Submitted by Hugh on Tue, 12/07/2010 - 4:17pm
During most of 2010, two issues kept coming up. The first was an extension of benefits for those unemployed between 26 and 99 weeks. The last extension of these died on December 1, 2010 due to Congressional inaction. The second was what to do about the Bush tax cuts which were set to expire at the end of the year. Things finally came to a head on both in the last days of the 2010 post-election lame duck session of Congress. Read below the fold...
Submitted by letsgetitdone on Wed, 07/28/2010 - 2:22am
The debates between the deficit doves and the deficit owls continued at New Deal 2.0 (ND20) today. Jeff Madrick, a dove, gives us a post entitled: “Stimulate Now: On Inflation and Deficits.” In this post, I'll evaluate Jeff's views paragraph by paragraph.
”Some have suggested that if a country nears the point that it must consider default, that is, it can’t generate enough tax revenues to pay debt and meet other minimal commitments, then all it need do is create reserves if it has a sovereign (aka ‘fiat’) currency.”
Maybe Jeff is right that “some have suggested . . .” the above, but I've never seen anyone do that. The economists I read who write about the capabilities of Governments sovereign in their own currencies say that such countries can't be forced to default, that they can only do so voluntarily, and that if they do, it's only because their decision makers don't understand that they can't be forced into default by international markets any external authorities. Read below the fold...
Submitted by letsgetitdone on Mon, 03/22/2010 - 10:15pm
It looks like the Democratic Leadership will get its wish, a sprawling “health care reform” bill, mostly focused on changes to the health insurance system that deliver many millions of new customers to the health insurance industry. The Democrats are making many upbeat claims about this bill, calling it historic and claiming that it will produce affordable “universal” health care coverage for Americans, and for 32 million more than are covered by insurance today, while blithely ignoring the contradiction between these two statements. Read below the fold...
Submitted by captain nemo (not verified) on Sat, 02/06/2010 - 11:24am
Submitted by captain nemo (not verified) on Sat, 11/28/2009 - 8:25am
The GAO reported that of the $787 billion in spending authorized by the Obama stimulus plan, only $173 billion (or 22 percent) had been spent by Sept. 30, 2009, the end of the fiscal year. Of this $173 billion, only $47 billion (or 25 percent of the 22 percent) went to contracts, grants or loans for projects. The rest of the money went to federal entitlement programs such as Medicaid and to immediate tax relief. Read below the fold...
Submitted by Damon on Sun, 02/22/2009 - 5:19am
From the BBC:
The tax cuts announced on Saturday are part of a $787bn stimulus plan that Mr Obama signed into law this week.
The plan, aimed at reviving the US economy amid a global economic crisis, is split into 36% for tax cuts and 64% percent allocated for spending on social programmes.
Mr Obama said the US treasury had already begun directing employers to reduce the amount of taxes claimed from pay cheques.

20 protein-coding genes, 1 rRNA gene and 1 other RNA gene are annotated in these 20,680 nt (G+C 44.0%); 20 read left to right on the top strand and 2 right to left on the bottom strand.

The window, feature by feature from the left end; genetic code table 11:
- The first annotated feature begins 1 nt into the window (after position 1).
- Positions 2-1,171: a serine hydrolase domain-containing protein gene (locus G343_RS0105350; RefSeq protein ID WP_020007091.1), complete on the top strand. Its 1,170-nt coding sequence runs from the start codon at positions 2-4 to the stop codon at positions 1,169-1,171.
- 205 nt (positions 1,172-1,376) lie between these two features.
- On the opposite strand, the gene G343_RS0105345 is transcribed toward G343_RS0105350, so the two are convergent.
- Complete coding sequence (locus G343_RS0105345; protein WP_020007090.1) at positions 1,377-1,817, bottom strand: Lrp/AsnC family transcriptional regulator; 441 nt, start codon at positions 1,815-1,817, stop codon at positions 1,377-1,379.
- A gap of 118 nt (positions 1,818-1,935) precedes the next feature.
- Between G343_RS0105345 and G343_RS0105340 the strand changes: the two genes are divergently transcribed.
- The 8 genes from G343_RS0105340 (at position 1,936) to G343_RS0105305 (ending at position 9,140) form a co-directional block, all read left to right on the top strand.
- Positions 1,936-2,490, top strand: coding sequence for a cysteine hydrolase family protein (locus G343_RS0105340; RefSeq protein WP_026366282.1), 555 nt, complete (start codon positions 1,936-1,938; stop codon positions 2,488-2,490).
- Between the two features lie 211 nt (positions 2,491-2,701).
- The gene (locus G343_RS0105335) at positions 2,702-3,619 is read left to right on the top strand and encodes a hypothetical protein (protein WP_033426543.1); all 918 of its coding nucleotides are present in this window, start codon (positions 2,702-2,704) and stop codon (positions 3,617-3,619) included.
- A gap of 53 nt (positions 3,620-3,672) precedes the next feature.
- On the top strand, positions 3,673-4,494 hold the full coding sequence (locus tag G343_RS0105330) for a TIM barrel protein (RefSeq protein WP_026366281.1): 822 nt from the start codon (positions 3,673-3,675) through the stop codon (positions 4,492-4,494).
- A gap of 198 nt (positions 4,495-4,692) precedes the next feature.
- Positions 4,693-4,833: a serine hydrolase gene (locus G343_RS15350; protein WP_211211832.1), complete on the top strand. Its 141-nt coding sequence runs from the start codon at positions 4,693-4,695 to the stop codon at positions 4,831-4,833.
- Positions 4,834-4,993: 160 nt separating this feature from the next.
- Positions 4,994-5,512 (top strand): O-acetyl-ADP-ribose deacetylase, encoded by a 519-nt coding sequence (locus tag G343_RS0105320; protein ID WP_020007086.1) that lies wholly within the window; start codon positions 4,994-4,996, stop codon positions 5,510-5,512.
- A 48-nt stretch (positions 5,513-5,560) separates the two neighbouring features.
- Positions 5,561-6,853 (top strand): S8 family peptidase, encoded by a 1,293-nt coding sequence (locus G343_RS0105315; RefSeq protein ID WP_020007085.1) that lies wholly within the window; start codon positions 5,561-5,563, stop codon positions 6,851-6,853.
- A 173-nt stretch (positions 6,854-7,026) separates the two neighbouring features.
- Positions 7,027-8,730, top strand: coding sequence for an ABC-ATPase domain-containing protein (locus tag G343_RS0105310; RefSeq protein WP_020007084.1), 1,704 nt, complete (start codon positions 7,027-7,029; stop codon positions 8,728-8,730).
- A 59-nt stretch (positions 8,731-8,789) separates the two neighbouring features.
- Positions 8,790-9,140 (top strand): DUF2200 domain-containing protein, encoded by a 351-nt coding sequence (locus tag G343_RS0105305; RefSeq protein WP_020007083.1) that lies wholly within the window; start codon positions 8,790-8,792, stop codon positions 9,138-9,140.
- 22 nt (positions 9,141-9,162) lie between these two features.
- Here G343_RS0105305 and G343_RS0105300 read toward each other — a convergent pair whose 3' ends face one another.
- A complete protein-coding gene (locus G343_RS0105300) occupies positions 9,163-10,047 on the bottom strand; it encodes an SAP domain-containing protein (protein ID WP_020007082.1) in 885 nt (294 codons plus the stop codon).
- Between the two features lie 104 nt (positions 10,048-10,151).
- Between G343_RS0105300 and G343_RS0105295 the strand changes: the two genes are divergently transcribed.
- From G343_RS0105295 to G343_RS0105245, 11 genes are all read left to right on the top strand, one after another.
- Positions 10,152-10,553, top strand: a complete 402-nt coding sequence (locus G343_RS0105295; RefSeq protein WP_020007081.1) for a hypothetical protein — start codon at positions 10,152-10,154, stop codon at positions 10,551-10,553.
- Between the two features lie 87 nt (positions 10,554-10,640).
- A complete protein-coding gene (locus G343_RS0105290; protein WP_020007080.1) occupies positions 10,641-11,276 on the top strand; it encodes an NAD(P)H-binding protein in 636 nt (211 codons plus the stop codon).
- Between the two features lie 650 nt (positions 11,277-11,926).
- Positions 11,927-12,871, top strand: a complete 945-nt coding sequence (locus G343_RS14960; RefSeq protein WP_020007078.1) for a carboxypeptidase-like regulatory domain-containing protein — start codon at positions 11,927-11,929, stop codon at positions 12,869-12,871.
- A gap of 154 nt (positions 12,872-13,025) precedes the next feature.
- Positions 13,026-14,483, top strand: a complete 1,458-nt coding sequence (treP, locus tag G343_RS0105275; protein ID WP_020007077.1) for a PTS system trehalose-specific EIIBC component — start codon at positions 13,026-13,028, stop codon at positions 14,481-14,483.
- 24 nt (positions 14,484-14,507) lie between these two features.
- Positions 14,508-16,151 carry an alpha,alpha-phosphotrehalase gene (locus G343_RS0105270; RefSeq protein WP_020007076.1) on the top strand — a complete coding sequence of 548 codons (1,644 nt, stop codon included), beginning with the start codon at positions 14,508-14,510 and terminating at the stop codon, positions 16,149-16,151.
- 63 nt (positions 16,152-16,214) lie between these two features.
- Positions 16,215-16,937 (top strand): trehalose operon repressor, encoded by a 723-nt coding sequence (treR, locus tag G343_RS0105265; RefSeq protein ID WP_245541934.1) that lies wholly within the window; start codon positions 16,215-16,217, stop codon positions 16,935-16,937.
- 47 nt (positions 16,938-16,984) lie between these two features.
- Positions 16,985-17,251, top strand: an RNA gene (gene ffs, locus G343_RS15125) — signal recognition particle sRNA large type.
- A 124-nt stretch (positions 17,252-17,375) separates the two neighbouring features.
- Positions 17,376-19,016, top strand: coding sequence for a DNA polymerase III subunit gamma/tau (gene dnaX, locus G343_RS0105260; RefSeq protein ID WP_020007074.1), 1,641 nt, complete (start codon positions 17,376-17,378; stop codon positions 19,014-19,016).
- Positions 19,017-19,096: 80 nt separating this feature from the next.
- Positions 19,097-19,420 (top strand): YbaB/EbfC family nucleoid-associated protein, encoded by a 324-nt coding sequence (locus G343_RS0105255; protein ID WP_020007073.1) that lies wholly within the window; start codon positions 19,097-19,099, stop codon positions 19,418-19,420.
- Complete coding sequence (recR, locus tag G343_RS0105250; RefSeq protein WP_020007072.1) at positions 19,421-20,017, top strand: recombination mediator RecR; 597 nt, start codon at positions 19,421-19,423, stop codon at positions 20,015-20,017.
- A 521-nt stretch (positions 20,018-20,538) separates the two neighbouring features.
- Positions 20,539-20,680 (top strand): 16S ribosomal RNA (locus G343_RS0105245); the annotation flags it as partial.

The savings will reach 95% of American families, he said.
"Never before in our history has a tax cut taken effect faster or gone to so many hardworking Americans," the president said. Read below the fold...
Submitted by Sarah on Thu, 01/29/2009 - 5:31pm
Go read his editorial, The Union Way Up. Fifty years ago, the nation still thought Unions (or organized labor) were good for the economy, good for the nation, good for the middle class, good for the working man and his family.
Excerpt from Reich:
The way to get the economy back on track is to boost the purchasing power of the middle class. One major way to do this is to expand the percentage of working Americans in unions.
Tax rebates won't work because they don't permanently raise wages. Most families used the rebate last year to pay off debt -- not a bad thing, but it doesn't keep the virtuous circle running. Read below the fold...
Submitted by a little night ... on Wed, 12/03/2008 - 9:04pm
On deficit spending and the need for boldness in addressing our economic woes:
Jamie Galbraith responds to the question posed by the National Journal, "Is the deficit a threat to future recovery?"
James K. Galbraith, National Journal: No. The question is grossly misconceived. Right now and for the immediate future, the budget deficit is the only source of demand that can fuel a recovery. Our present problem is not that it is too big, but that it is too small. Far too small.
Read below the fold...
Submitted by a little night ... on Sun, 11/30/2008 - 9:43am
Joe Stiglitz in the NY Times:
A $1 Trillion Answer
By JOSEPH E. STIGLITZ
Published: November 29, 2008
WHAT President-elect Barack Obama will need to do is horribly complicated but also very clear.
First, he must stop the economy from going deeper into recession. Then he needs to bring about a robust recovery, preferably in ways that support the long-term needs of the United States: by repairing our neglected public works, invigorating our technological leadership, making our society greener, fixing our health care problems, healing our social and economic divide, and restoring our social compact. Read below the fold...